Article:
Solaris Troubleshooting : Ethernet Hardware Error Checking

When troubleshooting for Ethernet hardware issues, it might be useful to check the interface’s error statistics, but what do they mean?

When a host receives a packet, the Ethernet interface performs the integrity checking to verify Ethernet frame validity. Some of the error conditions the interface checks include:

  • Runts If the delivered packet is less than 64 bytes, the packet is too short and is discarded. Runts are usually caused by collisions. They may also be caused by poor wiring and electrical interference.
  • Jabbers If the received packet is greater than 1500 bytes (MTU), the packet is too long and is discarded. Indicates a device is having problems electrically.
  • Bad CRC If the received packet fails the CRC(Cyclical Redundancy Check), the packet is corrupted and therefore discarded
  • Long This is a frame that is between 1518 and 6000 bytes long. Normally it is due to faulty hardware or software on the sending station.
  • Giant This is a frame that is more than 6000 bytes long. Normally it is due to faulty hardware or software on the sending station.
  • Frame Check Sequence(FCS) Error This defines a frame that may or may not have the right number of bits but they have been corrupted between the sender and receiver, perhaps due to interference on the cable.

The interface statistics can be obtained by the kstat command, followed by the interface name and instance. You may want to check for input and output errors and the associated subcounters.

For example, for this eri0 interface we see 3 incoming hardware errors, 2 of them are Jabbers and 1 produced a length error (Long or Giant) :

#kstat eri:0

ierrors                         3
jabber                          2
oerrors                       0
runt                              0
rx_crc_err                0
rx_length_err          1



I have started ( aka in 2009 as my own personal reference blog, and later sometime i have realized that my leanings might be helpful for other unixadmins if I manage my knowledge-base in more user friendly format. And the result is today's' You can connect me at -

7 Responses

  1. dedektif says:

    Woah this weblog is magnificent i really like studying your articles. Keep up the good work! You already know, lots of individuals are searching around for this information, you could aid them greatly.

  2. momoalc says:

    Dear Gurku,

    I new in solaris network and having some error on rxmax_crc_err can i know what is it and on the below logs what is wrong

    bash-3.2# kstat -m nxge -i 2 | grep -i crc
            macrcv_errors                   0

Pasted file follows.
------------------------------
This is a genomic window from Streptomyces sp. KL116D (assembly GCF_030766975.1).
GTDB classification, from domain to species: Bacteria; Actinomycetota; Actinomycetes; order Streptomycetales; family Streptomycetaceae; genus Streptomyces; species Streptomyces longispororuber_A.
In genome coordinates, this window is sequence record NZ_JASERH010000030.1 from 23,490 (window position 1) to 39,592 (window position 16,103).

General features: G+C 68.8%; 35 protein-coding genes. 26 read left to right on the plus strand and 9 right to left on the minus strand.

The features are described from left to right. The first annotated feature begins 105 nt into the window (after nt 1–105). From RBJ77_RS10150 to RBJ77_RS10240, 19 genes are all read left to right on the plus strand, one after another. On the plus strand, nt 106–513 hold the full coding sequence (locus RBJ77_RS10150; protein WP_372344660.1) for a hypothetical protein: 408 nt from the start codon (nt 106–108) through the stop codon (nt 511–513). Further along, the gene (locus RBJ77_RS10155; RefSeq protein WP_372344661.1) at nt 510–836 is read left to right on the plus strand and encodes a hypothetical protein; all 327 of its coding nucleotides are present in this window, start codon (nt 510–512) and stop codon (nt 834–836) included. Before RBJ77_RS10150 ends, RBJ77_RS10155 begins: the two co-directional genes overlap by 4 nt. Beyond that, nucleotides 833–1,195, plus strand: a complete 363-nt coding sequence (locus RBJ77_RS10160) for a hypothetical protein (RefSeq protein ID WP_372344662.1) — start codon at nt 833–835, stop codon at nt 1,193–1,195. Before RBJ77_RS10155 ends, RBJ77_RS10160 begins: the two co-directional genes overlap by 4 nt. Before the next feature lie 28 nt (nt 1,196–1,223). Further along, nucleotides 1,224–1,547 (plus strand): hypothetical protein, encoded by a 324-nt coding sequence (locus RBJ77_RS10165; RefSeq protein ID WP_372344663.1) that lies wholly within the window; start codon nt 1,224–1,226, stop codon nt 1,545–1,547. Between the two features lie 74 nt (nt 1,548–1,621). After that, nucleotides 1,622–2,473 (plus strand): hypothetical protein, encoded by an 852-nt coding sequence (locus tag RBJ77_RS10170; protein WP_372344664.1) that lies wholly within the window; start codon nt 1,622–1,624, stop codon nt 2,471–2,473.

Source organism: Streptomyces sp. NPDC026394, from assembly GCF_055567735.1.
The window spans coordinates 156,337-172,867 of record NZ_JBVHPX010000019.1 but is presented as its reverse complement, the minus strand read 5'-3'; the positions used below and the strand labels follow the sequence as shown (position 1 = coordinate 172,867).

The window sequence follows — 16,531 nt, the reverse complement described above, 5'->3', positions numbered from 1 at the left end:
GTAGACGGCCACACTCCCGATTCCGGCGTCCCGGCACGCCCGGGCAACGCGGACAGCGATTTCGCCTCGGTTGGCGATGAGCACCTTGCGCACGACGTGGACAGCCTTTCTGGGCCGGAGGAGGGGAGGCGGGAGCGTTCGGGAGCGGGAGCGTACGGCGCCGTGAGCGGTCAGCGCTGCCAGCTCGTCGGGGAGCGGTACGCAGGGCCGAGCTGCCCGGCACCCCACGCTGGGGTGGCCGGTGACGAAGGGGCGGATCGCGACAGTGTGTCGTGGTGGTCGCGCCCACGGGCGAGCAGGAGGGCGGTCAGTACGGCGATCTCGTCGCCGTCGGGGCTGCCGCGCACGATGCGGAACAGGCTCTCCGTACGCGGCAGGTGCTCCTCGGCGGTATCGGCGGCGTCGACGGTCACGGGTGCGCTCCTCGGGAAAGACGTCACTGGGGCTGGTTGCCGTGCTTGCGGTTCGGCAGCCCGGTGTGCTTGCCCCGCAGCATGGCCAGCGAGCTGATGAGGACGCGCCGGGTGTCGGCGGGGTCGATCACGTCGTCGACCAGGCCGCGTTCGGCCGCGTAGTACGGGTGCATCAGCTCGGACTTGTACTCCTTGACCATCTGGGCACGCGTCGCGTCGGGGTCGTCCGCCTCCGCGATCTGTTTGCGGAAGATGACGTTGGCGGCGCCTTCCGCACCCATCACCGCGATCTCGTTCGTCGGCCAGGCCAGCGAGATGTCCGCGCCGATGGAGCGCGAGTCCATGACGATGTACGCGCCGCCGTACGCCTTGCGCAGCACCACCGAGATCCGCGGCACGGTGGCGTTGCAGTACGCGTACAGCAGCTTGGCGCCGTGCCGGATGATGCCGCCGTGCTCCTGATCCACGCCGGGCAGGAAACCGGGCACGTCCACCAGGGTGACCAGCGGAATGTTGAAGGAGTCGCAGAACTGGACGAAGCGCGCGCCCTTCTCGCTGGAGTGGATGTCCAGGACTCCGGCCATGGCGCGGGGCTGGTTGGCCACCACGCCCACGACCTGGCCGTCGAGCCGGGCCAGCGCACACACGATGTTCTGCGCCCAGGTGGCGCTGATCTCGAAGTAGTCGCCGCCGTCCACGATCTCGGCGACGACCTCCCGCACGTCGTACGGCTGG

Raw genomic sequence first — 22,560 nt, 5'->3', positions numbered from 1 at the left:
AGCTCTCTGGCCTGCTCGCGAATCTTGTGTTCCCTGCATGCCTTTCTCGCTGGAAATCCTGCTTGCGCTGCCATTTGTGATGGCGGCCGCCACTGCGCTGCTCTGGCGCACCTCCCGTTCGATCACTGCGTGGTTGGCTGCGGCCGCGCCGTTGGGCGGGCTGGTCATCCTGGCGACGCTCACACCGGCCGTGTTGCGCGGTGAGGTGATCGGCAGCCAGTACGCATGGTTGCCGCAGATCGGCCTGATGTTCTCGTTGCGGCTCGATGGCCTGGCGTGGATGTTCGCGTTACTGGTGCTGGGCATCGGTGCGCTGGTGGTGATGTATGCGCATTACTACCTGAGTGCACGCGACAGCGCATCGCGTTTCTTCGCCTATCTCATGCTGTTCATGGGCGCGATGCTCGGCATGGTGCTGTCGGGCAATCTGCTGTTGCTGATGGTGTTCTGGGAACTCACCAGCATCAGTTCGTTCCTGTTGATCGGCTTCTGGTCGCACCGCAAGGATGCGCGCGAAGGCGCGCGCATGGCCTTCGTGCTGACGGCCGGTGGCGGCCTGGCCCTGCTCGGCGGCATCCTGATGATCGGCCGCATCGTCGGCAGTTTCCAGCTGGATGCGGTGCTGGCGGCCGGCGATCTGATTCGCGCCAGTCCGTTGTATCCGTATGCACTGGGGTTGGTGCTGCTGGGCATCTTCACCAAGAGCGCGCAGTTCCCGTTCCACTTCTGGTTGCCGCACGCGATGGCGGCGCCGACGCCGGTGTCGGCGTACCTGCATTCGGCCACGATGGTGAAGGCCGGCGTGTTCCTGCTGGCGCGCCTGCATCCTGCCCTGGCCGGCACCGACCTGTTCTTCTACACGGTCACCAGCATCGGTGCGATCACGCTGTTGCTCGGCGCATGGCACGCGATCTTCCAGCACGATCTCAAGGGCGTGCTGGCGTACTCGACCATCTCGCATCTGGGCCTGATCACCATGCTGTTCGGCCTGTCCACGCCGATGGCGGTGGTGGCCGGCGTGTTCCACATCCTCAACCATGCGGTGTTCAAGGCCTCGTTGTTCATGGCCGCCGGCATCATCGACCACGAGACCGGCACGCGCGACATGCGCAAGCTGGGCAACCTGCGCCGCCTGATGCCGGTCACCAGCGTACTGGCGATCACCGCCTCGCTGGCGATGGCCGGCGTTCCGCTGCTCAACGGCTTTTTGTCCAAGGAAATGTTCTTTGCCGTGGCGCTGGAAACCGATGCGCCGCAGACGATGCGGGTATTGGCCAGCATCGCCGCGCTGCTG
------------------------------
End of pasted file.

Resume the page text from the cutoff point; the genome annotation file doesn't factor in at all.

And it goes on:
rxmac_crc_err                   140569

    nxge0: flags=1000843 mtu 1500 index 5
            inet netmask ffffffc0 broadcast
            ether 0:21:28:30:13:a6 
    nxge2: flags=1000843 mtu 1500 index 6
            inet netmask ffffffc0 broadcast
            ether 0:21:28:30:13:a8 

    bash-3.2# dladm show-link
    e1000g0         type: non-vlan  mtu: 1500       device: e1000g0
    e1000g1         type: non-vlan  mtu: 1500       device: e1000g1
    e1000g2         type: non-vlan  mtu: 1500       device: e1000g2
    e1000g3         type: non-vlan  mtu: 1500       device: e1000g3
    e1000g4         type: non-vlan  mtu: 1500       device: e1000g4
    e1000g5         type: non-vlan  mtu: 1500       device: e1000g5
    nxge0           type: non-vlan  mtu: 1500       device: nxge0
    nxge1           type: non-vlan  mtu: 1500       device: nxge1
    nxge2           type: non-vlan  mtu: 1500       device: nxge2
    nxge3           type: non-vlan  mtu: 1500       device: nxge3
    aggr1           type: non-vlan  mtu: 1500       aggregation: key 

    • Ramdev Ramdev says:

      Hello, the CRC error represents that packet sizes that was actually sent from the other end and received from the servers side are mismatch. and most commons cause for these issues is either bad cabling or bad port. you need to get network team help to see if there are any packet drops at the switch port connected to this server.

      also check if there are any packet drops at this interface using # netstat -i

  3. momoalc says:

    Thank You Ramdev,

    The issue has been solved  as recommended by the network team.
    Keep doing the good work 

  4. Ramdev Ramdev says:

    Glad to know that problem resolved.

  1. September 16, 2015

    […] Read – Ethernet Hardware Error Checking […]

  2. September 17, 2015

    […] Read – Ethernet Hardware Error Checking […]

What is in your mind, about this post ? Leave a Reply

  Our next learning article is ready, subscribe it in your email

What is your Learning Goal for Next Six Months ? Talk to us